Using AI to Optimize Influence and Minimize Deviancy Training in Creating Intervention Groups

There are approximately 4.2 million youth who experience homelessness in the United States each year (1). Research has consistently documented levels of cocaine, heroin, methamphetamine, alcohol, and marijuana use and abuse among these adolescents that far exceed that of housed adolescents (2-5).

Goals

There is a great desire both among academics and our community-based collaborators to utilize network-based prevention programs to reduce risk-taking among homeless youth. This interest is driven by the relatively low cost of these programs, coupled with an understanding that such programs might engage homeless youth who are transient, hidden and distrustful of adults. This represents an exciting convergence around the desirability and probable acceptability of network-based prevention. What remains unclear is how and with whom to implement these programs.

Prior research and considerations

Peer-based prevention models are difficult to design for high-risk adolescents such as homeless youth, because models that only incorporate high-risk youth have the potential to enhance negative outcomes through what has come to be known as “deviancy training.” The prevalence of high-risk behaviors among these youth raises serious concerns about the potential for this deviancy training. Effective peer-based models for adolescents require a blending of low-risk/pro-social peers and high-risk youth in prevention groups.

If effective peer-based models for homeless youth are to be created, we must grapple with where in social space low-risk/pro-social peers can be found and how homeless youth can access these peers. The challenge is not only spreading influence but addressing the features of the networks themselves. The figure below from data on homeless youth collected in 2008 shows methamphetamine using youth in blue and non-methamphetamine using youth in gray.

There are two competing behaviors propagating throughout a network of homeless youth–individuals who are using hard drugs (e.g., meth, cocaine, heroin), and individuals who are not using hard drugs. Persons (represented by nodes) who are currently non-users may be negatively influenced to become users, while those who are users may be positively influenced to become non-users.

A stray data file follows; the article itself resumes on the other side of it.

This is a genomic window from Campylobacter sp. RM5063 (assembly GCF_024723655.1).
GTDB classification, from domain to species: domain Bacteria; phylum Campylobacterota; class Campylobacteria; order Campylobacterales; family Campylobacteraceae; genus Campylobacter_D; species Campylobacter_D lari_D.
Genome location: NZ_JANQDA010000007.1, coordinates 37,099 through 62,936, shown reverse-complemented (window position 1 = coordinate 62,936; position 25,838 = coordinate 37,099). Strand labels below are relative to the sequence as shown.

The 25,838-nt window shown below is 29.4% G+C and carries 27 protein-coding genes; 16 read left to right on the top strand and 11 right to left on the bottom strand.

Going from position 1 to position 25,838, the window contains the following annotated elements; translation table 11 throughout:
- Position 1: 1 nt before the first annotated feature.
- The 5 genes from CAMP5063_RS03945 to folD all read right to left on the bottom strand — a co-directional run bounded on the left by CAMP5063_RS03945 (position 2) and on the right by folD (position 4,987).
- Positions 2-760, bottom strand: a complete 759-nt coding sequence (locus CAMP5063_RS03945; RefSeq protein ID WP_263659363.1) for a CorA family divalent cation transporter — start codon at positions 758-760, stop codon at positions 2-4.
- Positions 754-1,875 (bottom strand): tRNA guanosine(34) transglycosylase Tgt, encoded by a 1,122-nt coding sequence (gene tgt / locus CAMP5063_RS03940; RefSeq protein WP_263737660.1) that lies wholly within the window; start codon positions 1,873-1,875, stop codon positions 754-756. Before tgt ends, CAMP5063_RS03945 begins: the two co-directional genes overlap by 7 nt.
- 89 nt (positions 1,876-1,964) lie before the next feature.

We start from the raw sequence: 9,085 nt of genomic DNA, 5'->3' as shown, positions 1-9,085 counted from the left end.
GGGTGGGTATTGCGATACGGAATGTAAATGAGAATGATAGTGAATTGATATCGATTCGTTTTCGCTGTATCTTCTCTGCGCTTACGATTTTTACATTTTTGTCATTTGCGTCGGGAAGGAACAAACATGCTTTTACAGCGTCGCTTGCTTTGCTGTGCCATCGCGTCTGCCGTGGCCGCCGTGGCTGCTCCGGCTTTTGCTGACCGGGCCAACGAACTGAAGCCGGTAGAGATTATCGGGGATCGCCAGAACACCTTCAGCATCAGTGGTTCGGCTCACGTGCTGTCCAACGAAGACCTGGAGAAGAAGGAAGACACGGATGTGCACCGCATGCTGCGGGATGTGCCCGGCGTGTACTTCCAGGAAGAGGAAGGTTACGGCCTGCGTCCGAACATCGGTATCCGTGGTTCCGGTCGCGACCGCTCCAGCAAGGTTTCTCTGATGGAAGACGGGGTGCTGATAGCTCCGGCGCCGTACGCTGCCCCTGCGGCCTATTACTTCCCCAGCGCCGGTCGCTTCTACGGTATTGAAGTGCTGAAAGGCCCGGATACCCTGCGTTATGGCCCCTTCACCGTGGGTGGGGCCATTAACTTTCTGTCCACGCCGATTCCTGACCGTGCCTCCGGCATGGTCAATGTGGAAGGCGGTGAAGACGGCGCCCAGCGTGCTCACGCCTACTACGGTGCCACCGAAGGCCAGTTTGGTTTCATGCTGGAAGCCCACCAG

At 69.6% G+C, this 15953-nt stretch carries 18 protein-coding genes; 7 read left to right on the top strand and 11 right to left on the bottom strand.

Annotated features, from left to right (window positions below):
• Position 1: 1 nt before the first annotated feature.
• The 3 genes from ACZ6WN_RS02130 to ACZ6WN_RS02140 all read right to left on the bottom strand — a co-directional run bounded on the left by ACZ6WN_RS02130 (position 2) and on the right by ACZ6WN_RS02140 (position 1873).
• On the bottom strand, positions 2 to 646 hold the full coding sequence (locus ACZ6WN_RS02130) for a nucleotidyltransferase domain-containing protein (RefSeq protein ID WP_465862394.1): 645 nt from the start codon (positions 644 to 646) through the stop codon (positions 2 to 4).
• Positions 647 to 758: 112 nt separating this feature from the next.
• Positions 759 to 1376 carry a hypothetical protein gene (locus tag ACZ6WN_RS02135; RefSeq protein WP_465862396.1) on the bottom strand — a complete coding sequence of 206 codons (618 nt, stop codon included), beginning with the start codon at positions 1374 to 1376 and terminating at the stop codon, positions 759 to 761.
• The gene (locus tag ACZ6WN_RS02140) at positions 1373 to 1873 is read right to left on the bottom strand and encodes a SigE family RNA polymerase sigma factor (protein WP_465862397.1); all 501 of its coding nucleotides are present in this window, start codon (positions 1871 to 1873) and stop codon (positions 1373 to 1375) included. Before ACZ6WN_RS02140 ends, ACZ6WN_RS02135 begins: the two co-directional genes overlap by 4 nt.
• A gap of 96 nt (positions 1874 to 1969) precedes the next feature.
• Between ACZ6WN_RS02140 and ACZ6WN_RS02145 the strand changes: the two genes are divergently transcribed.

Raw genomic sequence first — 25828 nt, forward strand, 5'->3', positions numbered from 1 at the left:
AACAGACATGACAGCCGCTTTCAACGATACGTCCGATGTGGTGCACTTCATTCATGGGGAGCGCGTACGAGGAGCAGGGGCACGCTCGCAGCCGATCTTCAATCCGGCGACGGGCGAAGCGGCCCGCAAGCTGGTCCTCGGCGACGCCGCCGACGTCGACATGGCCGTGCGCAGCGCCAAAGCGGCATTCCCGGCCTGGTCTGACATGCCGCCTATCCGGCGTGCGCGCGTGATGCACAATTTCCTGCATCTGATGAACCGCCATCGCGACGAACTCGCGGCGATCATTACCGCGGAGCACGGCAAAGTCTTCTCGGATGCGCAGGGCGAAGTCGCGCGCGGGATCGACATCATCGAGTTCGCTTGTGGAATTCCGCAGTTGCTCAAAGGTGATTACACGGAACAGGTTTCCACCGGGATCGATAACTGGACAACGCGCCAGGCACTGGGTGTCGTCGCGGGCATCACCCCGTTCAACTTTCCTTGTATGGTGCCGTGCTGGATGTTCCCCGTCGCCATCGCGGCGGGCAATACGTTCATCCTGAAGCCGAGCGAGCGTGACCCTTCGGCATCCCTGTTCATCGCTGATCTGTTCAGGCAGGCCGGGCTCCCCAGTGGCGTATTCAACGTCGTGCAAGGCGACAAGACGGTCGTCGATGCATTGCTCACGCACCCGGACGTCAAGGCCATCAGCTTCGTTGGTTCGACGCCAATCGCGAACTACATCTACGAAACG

In this domain, we are interested in the problem of minimizing the total amount of substance abuse in the network, and have a certain set of actions available which allow us to influence the spread of either positive or negative behavior.

In order to directly influence individuals in the network, we have the ability to conduct several interventions on a select few persons (nodes), so that each node has some probability of being positively influenced. We can also attempt to mitigate the spread of negative influence by directly changing the local network topology of the intervention participants; any nodes belonging to an intervention group will become connected with a certain probability.

We also have the ability to strategically choose to weaken or break certain relationships of participants in the intervention, encouraging them to re-evaluate friendships with people who are negative influences in their lives. However, as we are attempting to change the overall state of the network, we need to take into consideration the pushback from the population of negative influencers.

While there may be a multitude of motivations for this kind of behavior, there is also a need to model the scenario where nodes are adversarial–actively attempting to spread negative influence in the network. These types of behaviors may stem from persons who are drug dealers, who are actively pushing drug use, and/or who do not want to lose their target market.

It may also capture the behavior of individuals whose past friendships have been severed due to our interventions, and their reaction to this isolation may be to form new links, thus continuing their spread of negative influence in the network.

National Institute of Mental Health

(1) http://voicesofyouthcount.org/brief/national-estimates-of-youth-homelessness/

(2) Martino, S.C., Tucker, J.S., Ryan, G. et al. J Youth Adolescence (2011) 40: 1634. https://doi.org/10.1007/s10964-011-9646-6

(3) Greene, J. M., Ennett, S. T., & Ringwalt, C. L. (1997). Substance use among runaway and homeless youth in three national samples. American Journal of Public Health, 87, 229–235.

(4) John S. Baer, Peggy L. Peterson & Elizabeth A. Wells (2004) Rationale and
design of a brief substance use intervention for homeless adolescents, Addiction Research & Theory, 12:4, 317-334, DOI: 10.1080/1606635042000236475

(5) Sanna J. Thompson PhD (2005) Risk/Protective Factors Associated with Substance Use Among Runaway/Homeless Youth Utilizing Emergency Shelter Services Nationwide, Substance Abuse, 25:3, 13-26, DOI: 10.1300/J465v25n03_02

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